Photo of San Quentin State Prison, found in a thrift store. Photographer unknown.
2013 will bring with it many new things and revelations. Among them: proof that the Mayans were full of crap and also, the Prison Photography photobook.
Some of you with your ears to the ground have known this announcement was coming, but it is exhilarating for me every time I think about a PP book. I’m proud to make a formal announcement.
The book, with the working title American Prisons: Photography In The Era of Mass Incarceration, brings together in 120 pages the research I conducted during Prison Photography On The Road and will also draw on previous work here on Prison Photography.
This week, Kevin Messina, founder of non-profit publishing house Silas Finch, and I laid out the format, the target-audience and the goals for the book. Silas Finch has published the work of Daniel D’Ottavio and Simon Hoegsberg. Raymond Meeks collaborated with Silas Finch to produce the Orchard series – three books of the work of Deborah Luster, Wes Mills and Mark Steinmetz. It is expected that the prison photography book will be – in terms of edition size – Silas Finch’s largest project to date.
In addition to the standard version (priced reasonably to secure as wide a readership as possible and stay true to the spirit of PPOTR), we’re producing a limited edition run of 100 books. Furthermore, plans are afoot for an App/digital version, which will include more images, audio of photographer interviews and potentially content from beyond American shores.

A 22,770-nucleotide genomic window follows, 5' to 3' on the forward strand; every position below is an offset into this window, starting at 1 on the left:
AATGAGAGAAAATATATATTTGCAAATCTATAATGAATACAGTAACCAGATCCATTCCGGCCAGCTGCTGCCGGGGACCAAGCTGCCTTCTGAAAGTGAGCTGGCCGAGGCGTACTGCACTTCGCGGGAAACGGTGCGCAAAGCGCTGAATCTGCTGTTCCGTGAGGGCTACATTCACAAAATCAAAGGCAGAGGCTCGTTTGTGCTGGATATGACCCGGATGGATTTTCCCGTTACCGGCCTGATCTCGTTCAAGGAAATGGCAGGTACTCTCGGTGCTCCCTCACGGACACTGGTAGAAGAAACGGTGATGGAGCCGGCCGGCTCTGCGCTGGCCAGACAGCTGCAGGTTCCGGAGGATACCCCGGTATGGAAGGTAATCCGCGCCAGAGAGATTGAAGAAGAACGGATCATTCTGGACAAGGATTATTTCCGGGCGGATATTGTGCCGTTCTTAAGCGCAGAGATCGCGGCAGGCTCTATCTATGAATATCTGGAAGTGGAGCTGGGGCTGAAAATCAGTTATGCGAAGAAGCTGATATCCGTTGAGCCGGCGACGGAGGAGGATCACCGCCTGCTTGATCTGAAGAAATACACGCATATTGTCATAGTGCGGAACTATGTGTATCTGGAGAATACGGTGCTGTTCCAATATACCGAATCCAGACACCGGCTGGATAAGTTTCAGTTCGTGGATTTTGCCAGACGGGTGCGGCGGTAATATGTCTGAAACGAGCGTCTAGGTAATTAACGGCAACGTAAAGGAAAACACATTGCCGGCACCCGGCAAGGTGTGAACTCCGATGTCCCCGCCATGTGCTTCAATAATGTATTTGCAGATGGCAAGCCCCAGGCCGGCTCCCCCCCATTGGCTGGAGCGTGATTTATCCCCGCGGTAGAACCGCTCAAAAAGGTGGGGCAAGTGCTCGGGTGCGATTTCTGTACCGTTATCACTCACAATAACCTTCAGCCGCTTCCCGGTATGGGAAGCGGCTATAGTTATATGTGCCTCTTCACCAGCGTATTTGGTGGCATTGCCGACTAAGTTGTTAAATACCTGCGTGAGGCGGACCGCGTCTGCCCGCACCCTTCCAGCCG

Portland based book maker and friend Rory Sparks (head honcho at EmSpace) is consulting on printing and design.
The planned publish date is September 2013. It’s going to be a busy year bringing together the work of 40+ photographers and penning words to do their work justice. My task is to frame four decades of American prison photography within a thesis that remains powerfully committed to social justice and accessible for all readers.
Part activism and part journalism, we intend the book to be a beautiful object. The images will dictate the mood and the narrative. Images are the main focus; they are the hook. My words will follow in an essay giving the 80+ pages of photography a context. Although it’s a historical survey we want to avoid producing something akin to an exhibition catalogue. It’ll be a fine balance, but if we achieve make it then we might just create a photobook that’s compelling and unique. It may even chart new territories.
Now, to work.